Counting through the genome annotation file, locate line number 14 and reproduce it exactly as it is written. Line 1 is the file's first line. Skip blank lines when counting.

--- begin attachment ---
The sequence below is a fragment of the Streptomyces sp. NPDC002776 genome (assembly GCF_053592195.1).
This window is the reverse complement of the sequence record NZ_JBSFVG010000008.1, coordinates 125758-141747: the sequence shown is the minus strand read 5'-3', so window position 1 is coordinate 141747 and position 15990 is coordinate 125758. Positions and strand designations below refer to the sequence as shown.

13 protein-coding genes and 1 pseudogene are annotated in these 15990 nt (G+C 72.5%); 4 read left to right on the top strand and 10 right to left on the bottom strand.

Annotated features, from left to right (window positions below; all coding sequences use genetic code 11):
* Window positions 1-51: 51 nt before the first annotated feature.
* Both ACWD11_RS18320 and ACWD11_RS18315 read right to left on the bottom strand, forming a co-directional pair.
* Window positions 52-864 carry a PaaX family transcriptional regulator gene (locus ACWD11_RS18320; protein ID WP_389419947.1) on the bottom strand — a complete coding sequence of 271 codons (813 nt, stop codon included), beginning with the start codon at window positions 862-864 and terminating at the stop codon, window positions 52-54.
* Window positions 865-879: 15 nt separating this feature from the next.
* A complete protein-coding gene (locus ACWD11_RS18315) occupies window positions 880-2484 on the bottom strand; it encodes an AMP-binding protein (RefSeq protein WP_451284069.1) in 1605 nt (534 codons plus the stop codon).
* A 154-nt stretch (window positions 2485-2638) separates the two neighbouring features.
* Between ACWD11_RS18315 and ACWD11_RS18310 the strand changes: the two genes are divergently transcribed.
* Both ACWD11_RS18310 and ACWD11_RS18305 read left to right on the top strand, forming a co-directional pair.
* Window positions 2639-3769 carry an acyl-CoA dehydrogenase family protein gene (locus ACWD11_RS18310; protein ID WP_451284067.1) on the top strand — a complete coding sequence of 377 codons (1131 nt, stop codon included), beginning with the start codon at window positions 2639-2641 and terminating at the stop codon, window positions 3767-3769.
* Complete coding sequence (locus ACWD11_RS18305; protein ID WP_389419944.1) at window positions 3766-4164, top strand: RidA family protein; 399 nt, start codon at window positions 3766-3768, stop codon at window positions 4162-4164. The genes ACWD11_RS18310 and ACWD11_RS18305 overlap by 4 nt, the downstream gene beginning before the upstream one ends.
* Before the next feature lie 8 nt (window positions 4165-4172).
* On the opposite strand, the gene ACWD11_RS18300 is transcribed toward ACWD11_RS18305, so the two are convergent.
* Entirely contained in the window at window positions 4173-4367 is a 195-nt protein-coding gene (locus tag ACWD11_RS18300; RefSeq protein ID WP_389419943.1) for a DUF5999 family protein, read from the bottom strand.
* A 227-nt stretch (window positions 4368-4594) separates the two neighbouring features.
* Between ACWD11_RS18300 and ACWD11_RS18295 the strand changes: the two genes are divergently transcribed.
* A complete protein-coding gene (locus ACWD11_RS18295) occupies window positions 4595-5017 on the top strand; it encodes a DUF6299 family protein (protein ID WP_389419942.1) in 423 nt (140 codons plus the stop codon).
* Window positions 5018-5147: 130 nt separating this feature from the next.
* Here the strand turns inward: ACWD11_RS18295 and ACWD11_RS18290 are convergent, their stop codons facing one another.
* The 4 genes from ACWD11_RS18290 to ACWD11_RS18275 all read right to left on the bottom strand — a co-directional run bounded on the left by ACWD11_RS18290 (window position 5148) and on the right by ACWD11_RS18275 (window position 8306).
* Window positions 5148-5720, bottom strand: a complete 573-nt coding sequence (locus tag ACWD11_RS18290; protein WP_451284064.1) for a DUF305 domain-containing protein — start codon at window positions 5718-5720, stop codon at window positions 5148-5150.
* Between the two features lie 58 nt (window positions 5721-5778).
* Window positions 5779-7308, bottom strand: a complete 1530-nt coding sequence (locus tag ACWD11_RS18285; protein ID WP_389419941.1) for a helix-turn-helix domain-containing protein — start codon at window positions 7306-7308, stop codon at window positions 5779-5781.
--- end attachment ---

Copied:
* Complete coding sequence (locus ACWD11_RS18305; protein ID WP_389419944.1) at window positions 3766-4164, top strand: RidA family protein; 399 nt, start codon at window positions 3766-3768, stop codon at window positions 4162-4164. The genes ACWD11_RS18310 and ACWD11_RS18305 overlap by 4 nt, the downstream gene beginning before the upstream one ends.